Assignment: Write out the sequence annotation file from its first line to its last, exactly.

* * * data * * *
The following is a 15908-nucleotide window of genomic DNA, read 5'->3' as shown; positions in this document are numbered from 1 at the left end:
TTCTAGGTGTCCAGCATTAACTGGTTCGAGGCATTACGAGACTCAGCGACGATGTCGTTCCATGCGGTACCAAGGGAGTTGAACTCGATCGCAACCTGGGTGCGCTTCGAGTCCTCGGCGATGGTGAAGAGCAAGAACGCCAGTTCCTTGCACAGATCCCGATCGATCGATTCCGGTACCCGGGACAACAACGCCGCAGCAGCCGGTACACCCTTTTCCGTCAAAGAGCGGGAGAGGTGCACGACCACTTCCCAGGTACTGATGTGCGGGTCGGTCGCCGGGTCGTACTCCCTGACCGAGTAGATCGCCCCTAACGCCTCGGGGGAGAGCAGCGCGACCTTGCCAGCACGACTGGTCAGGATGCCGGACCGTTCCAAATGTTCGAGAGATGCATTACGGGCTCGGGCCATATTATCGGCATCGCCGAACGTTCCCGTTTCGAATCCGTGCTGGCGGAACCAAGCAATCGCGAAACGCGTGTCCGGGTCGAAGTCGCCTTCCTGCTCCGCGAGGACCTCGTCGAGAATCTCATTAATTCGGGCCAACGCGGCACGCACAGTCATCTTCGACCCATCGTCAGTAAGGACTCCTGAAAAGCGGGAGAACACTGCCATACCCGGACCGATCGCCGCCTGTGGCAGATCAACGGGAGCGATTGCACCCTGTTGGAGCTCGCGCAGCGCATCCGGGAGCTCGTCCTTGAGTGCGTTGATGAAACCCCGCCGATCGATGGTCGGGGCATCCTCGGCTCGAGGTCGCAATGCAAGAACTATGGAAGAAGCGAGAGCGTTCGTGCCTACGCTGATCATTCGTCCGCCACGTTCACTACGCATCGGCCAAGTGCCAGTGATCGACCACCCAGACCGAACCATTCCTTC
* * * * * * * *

The following is a 15908-nucleotide window of genomic DNA, read 5'->3' as shown; positions in this document are numbered from 1 at the left end:
TTCTAGGTGTCCAGCATTAACTGGTTCGAGGCATTACGAGACTCAGCGACGATGTCGTTCCATGCGGTACCAAGGGAGTTGAACTCGATCGCAACCTGGGTGCGCTTCGAGTCCTCGGCGATGGTGAAGAGCAAGAACGCCAGTTCCTTGCACAGATCCCGATCGATCGATTCCGGTACCCGGGACAACAACGCCGCAGCAGCCGGTACACCCTTTTCCGTCAAAGAGCGGGAGAGGTGCACGACCACTTCCCAGGTACTGATGTGCGGGTCGGTCGCCGGGTCGTACTCCCTGACCGAGTAGATCGCCCCTAACGCCTCGGGGGAGAGCAGCGCGACCTTGCCAGCACGACTGGTCAGGATGCCGGACCGTTCCAAATGTTCGAGAGATGCATTACGGGCTCGGGCCATATTATCGGCATCGCCGAACGTTCCCGTTTCGAATCCGTGCTGGCGGAACCAAGCAATCGCGAAACGCGTGTCCGGGTCGAAGTCGCCTTCCTGCTCCGCGAGGACCTCGTCGAGAATCTCATTAATTCGGGCCAACGCGGCACGCACAGTCATCTTCGACCCATCGTCAGTAAGGACTCCTGAAAAGCGGGAGAACACTGCCATACCCGGACCGATCGCCGCCTGTGGCAGATCAACGGGAGCGATTGCACCCTGTTGGAGCTCGCGCAGCGCATCCGGGAGCTCGTCCTTGAGTGCGTTGATGAAACCCCGCCGATCGATGGTCGGGGCATCCTCGGCTCGAGGTCGCAATGCAAGAACTATGGAAGAAGCGAGAGCGTTCGTGCCTACGCTGATCATTCGTCCGCCACGTTCACTACGCATCGGCCAAGTGCCAGTGATCGACCACCCAGACCGAACCATTCCTTC